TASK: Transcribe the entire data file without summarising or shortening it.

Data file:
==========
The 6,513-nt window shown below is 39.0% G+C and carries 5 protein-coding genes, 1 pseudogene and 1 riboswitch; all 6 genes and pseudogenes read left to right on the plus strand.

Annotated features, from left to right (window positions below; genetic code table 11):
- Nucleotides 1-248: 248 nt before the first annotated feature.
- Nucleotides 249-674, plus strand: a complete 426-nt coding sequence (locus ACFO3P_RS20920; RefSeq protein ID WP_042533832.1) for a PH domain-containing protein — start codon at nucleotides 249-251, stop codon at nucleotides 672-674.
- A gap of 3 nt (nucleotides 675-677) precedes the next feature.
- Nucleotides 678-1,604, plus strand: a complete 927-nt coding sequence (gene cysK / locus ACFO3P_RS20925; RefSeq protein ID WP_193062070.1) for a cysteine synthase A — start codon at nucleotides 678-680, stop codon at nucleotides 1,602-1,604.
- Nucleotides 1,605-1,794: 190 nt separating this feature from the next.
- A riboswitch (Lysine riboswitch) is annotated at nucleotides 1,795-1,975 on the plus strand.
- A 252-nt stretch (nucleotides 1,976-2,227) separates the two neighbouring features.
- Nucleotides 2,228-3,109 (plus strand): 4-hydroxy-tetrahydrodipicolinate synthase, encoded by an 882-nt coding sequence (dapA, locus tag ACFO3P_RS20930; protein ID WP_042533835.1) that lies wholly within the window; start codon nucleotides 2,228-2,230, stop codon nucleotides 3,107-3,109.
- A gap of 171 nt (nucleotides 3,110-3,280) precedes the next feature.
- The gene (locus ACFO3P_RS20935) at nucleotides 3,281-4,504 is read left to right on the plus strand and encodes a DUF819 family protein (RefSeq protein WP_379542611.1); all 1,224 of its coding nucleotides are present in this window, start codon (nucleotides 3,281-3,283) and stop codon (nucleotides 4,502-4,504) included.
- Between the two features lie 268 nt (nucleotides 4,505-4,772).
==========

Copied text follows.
The 6,513-nt window shown below is 39.0% G+C and carries 5 protein-coding genes, 1 pseudogene and 1 riboswitch; all 6 genes and pseudogenes read left to right on the plus strand.

Annotated features, from left to right (window positions below; genetic code table 11):
- Nucleotides 1-248: 248 nt before the first annotated feature.
- Nucleotides 249-674, plus strand: a complete 426-nt coding sequence (locus ACFO3P_RS20920; RefSeq protein ID WP_042533832.1) for a PH domain-containing protein — start codon at nucleotides 249-251, stop codon at nucleotides 672-674.
- A gap of 3 nt (nucleotides 675-677) precedes the next feature.
- Nucleotides 678-1,604, plus strand: a complete 927-nt coding sequence (gene cysK / locus ACFO3P_RS20925; RefSeq protein ID WP_193062070.1) for a cysteine synthase A — start codon at nucleotides 678-680, stop codon at nucleotides 1,602-1,604.
- Nucleotides 1,605-1,794: 190 nt separating this feature from the next.
- A riboswitch (Lysine riboswitch) is annotated at nucleotides 1,795-1,975 on the plus strand.
- A 252-nt stretch (nucleotides 1,976-2,227) separates the two neighbouring features.
- Nucleotides 2,228-3,109 (plus strand): 4-hydroxy-tetrahydrodipicolinate synthase, encoded by an 882-nt coding sequence (dapA, locus tag ACFO3P_RS20930; protein ID WP_042533835.1) that lies wholly within the window; start codon nucleotides 2,228-2,230, stop codon nucleotides 3,107-3,109.
- A gap of 171 nt (nucleotides 3,110-3,280) precedes the next feature.
- The gene (locus ACFO3P_RS20935) at nucleotides 3,281-4,504 is read left to right on the plus strand and encodes a DUF819 family protein (RefSeq protein WP_379542611.1); all 1,224 of its coding nucleotides are present in this window, start codon (nucleotides 3,281-3,283) and stop codon (nucleotides 4,502-4,504) included.
- Between the two features lie 268 nt (nucleotides 4,505-4,772).